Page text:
The idea was conceived in 2005 and to date has yielded updates of sixteen classics. "It seemed to me that what we should do is make an edition that would be absolutely beautiful in a different way from the hardcover," explains Penguin U.S. president/publisher Kathryn Court. The first book to undergo the treatment was Voltaire's satirical romp Candide, courtesy of award-winning cartoonist Chris Ware. "It was a very particular story about how we started," Court says. "One day I opened the Sunday Times color supplement. There was a piece by Chris Ware, including some of his art, which was absolutely amazing. I said, 'Wouldn't it be great if at some point we could use this guy for a Penguin cover?' Then, when we started talking about Candide and doing it for the Deluxe [Classics] series, we suddenly said, 'Remember that guy we thought was so great? We could use [him].' So he was the first person to do one and it was so fabulous. We loved it."
Featuring a humorous comic strip in Ware's signature colorful form and a title in Medieval-style lettering, the Candide sleeve kickstarted a collection that has assembled some very current, unique talents to reinvest in the Classics. Frank Miller created Pollock-esque flourishes for Thomas Pynchon's Gravity's Rainbow, while Art Spiegelman brought Noir-ish flair to The New York Trilogy by Paul Auster.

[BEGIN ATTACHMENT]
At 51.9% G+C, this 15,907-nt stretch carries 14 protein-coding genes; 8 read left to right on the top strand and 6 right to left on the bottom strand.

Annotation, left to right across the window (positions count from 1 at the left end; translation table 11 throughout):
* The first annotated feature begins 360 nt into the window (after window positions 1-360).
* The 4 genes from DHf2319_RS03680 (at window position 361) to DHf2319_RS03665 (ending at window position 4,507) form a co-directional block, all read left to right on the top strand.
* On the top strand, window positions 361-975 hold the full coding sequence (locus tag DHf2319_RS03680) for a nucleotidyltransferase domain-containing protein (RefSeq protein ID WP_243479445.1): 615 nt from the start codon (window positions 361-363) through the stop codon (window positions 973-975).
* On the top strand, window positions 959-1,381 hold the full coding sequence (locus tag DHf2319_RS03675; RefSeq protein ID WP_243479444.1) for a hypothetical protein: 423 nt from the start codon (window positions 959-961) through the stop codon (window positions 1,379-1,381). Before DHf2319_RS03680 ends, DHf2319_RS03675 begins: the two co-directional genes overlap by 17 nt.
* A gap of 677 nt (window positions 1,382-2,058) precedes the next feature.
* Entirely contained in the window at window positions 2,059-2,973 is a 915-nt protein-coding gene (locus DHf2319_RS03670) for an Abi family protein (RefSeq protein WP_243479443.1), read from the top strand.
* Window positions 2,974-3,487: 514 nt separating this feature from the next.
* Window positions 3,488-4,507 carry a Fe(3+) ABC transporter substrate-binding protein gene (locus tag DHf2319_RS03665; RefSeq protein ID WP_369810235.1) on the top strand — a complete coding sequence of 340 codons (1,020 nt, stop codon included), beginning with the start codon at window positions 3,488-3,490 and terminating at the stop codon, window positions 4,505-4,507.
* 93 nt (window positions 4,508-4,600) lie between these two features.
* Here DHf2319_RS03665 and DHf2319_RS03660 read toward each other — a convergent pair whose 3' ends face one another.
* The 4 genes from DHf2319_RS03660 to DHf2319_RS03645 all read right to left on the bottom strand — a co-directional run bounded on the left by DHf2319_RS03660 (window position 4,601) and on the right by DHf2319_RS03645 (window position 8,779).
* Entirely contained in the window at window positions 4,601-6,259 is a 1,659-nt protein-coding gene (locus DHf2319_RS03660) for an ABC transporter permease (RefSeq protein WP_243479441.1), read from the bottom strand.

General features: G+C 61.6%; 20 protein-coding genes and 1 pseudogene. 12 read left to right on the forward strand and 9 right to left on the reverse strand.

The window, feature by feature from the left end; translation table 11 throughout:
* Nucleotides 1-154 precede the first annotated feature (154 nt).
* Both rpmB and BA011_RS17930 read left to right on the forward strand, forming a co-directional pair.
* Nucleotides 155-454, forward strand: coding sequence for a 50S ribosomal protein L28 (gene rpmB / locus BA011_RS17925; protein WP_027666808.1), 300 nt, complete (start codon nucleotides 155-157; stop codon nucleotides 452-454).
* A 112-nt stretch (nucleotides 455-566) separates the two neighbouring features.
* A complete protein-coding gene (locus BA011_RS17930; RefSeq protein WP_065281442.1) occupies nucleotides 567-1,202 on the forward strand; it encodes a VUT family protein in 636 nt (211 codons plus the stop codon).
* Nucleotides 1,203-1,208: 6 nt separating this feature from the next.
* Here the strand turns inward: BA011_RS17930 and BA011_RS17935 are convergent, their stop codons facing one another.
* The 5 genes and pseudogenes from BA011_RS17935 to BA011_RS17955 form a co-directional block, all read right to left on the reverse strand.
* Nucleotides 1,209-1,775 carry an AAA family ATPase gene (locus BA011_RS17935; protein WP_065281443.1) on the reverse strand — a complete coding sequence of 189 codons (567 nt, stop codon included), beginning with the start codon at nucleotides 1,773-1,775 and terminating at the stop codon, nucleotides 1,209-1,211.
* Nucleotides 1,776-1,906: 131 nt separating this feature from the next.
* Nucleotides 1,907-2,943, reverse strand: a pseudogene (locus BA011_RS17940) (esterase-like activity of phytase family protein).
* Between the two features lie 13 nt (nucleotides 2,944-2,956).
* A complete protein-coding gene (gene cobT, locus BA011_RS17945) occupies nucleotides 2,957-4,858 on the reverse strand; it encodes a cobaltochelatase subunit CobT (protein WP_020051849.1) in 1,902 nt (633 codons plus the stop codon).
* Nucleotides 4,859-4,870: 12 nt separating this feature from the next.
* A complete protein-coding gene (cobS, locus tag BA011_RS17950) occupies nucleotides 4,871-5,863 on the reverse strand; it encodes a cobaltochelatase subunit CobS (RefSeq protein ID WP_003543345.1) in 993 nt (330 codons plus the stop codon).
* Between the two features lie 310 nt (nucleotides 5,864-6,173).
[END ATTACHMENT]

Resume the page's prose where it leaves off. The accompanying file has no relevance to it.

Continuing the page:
The illustrations lend collector's item appeal to the series and have taught Court a thing or two about re-engaging the market. "I think it tells us something that we did already know, that there's a different world now—it's visual," she says. "We really want young people to read all of these books because they either haven't read them, or they started reading them in school but they just weren't that exciting to them. I knew we were onto something when we published Candide and my 16-year-old granddaughter asked for three copies to take to school. That meant we tapped into something interesting. We would like to see more of that, but it's hard to get people's attention." Penguin marketing director John Fagan agrees. "It's getting the space in the bookstore," he says. "It's very competitive amongst classic novels and a big part of it is just making sure that [customers] can see the books there."
The revamp isn't just skin-deep, however. Penguin also recruited contemporary authors to pen new openers for some titles, including Haruki Murakami for Rashomon and Seventeen Other Stories, and Fast Food Nation author Eric Schlosser for Upton Sinclair's The Jungle. The writers' modern-day P.O.V. helps to "bring in a contemporary audience," says Fagan. "All the books are really well done that way and that's what makes Penguin Classics Penguin Classics. We have that variety and it makes it relevant."
Beyond the book makeovers, Penguin has also turned to new media channels to expand its audience and recently launched a Classics blog and a bi-monthly newsletter. Meanwhile, the publisher's efforts have also unknowingly generated online communities of passionate readers. "I discovered a college sophomore that started his own Facebook club called Universal Penguin Patrons," says Classics executive editor Elda Rotor. "He was very earnest and had scanned some of the Penguin covers that he loved. We thought, This is great. It was very important for us to keep it in his and his friends' hands. But we said to him, 'Would you mind if we told other people about this site?' So now there are 400 members. He scans Graphic Classic covers, sends invitations to events that we have, and he doesn't even work for us."
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